A friend of mine, also an academic, and I like to joke about our shared tendency to have difficulty finding a thesis in our scholarship. Many stages of the work, therefore, rather than having a real argument, seem to rest on the claim: "Look at this cool thing I found." Or sometimes, two things.
If you have not already heard of Kutiman and his project Thru You, a remixing of YouTube videos to form a truly mashed-up global musical video extravaganza, go here. If that site is overwhelmed, go here. I know you might already know about this magic, because I do tend to be late to the party, but damn.
Me? I was mesmerized. I had to watch all of them at one sitting. I have long been a fan of remixes and mash-ups, and the way those things let you hear things in new ways. The guys at Negativland are geniuses, and back in the early 1990s they made a record combining samples from U2's The Joshua Tree and "off camera" samples of Casey Kasem into an amazing series of tracks that now you can't hear anymore because Island Records sued their asses and recalled their albums. (I have a couple tracks on a cassette, but I digress.) Then there are the likes of base58, The Evolution Control Committee, Girl Talk, and more--who know how to play with sound and similarities and listener expectations to make things that are fun, insightful, and, in many cases, worth listening to even once the novelty has worn off.
But Kutiman? Wow. He takes it, as my father would say, quoting Emeril, another notch. It's not just that he has taken crazy shit that people have posted on YouTube and combined it into excellent audio/video tracks--that also sound excellent. It's that these mash-ups somehow make you see YouTube itself in a new way.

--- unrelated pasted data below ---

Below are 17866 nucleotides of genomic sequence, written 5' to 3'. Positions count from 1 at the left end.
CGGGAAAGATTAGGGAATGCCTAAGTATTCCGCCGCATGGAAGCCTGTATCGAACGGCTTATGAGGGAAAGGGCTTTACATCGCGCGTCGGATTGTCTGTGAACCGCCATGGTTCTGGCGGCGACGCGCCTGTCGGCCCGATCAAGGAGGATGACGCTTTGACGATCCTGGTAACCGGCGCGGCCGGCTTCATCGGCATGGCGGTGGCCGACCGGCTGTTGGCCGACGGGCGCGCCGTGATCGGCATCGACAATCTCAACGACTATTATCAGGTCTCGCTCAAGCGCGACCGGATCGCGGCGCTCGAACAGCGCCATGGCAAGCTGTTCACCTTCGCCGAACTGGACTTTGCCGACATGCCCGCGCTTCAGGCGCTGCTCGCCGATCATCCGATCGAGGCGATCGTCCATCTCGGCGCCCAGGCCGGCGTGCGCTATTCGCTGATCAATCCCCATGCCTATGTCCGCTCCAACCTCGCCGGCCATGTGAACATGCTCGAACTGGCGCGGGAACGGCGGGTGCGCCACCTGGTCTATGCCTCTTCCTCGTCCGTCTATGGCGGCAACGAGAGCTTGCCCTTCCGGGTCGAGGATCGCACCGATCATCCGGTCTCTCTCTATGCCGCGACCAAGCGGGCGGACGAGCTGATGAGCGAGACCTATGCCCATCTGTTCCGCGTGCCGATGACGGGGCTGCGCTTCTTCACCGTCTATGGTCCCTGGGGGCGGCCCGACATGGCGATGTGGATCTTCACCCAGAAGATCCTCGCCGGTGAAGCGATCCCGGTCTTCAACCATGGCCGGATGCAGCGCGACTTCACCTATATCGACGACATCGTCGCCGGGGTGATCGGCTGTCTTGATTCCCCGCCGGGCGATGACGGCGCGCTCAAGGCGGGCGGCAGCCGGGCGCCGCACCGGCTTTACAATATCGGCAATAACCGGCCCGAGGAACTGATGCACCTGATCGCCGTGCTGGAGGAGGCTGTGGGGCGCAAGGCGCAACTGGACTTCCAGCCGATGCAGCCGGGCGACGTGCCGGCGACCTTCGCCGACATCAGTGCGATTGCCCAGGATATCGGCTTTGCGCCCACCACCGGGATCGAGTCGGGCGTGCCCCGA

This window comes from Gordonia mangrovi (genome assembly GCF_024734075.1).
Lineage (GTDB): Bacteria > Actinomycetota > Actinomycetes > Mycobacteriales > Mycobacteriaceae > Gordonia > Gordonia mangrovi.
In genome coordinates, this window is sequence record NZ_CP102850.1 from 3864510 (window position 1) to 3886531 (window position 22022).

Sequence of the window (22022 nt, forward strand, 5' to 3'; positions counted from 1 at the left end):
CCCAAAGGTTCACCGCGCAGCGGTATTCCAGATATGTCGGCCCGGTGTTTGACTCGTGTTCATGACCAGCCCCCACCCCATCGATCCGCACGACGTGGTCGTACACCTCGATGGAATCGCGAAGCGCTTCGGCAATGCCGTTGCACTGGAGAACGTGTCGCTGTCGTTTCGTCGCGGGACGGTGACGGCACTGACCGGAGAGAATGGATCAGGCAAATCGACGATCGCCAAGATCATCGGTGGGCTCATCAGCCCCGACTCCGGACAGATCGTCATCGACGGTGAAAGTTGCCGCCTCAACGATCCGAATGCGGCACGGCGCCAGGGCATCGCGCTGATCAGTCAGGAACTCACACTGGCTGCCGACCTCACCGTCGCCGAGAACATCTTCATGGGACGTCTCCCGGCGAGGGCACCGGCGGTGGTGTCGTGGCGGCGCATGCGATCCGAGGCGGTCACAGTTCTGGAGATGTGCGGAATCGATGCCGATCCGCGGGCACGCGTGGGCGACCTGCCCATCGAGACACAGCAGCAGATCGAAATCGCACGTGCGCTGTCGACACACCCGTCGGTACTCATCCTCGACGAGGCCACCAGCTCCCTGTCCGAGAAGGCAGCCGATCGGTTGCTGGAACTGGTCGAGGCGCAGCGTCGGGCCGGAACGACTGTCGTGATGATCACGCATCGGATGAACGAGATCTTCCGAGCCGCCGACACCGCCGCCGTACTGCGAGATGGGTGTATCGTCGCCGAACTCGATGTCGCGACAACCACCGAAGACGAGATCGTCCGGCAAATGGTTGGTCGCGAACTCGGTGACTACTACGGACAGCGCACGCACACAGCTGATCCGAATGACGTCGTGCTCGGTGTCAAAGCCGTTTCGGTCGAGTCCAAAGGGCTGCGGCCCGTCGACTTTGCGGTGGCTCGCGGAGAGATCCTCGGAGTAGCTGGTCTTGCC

Take Track 4, "Babylon Band," for instance. It starts out with this probably stoned dude whaling on the drums. In itself, probably the best response that video would hope for is a "Duuuuuuuuude" from someone who came across it, or maybe laughter from friends, or derision from people who think the world is going to hell. But in this track? Suddenly dude's drumline (and his hair) lead us into something more amazing than you would expect to find in your parents' basement. But even with the kid playing amazing riffs on his oud (or whatever that is) and then the darbuka that comes in with much advertisement (not false), this is not exoticized, because we also have a church organist, a horn quartet in a classroom, kids practicing the piano in their living rooms, and the guy stringing out the amazing vocals is in a lawn chair. Or the woman singing on track 5 is sitting on the floor of her living room with her baby in her lap and a playpen in the background. Some of the samples come from instructional videos and e-bay advertisements. People playing drum machines are also holding coffee cups. Musicians in pajamas with couches and dogs! So yeah, these remixes are remarkably global, but also surprisingly local, and that somehow is what makes them so amazing.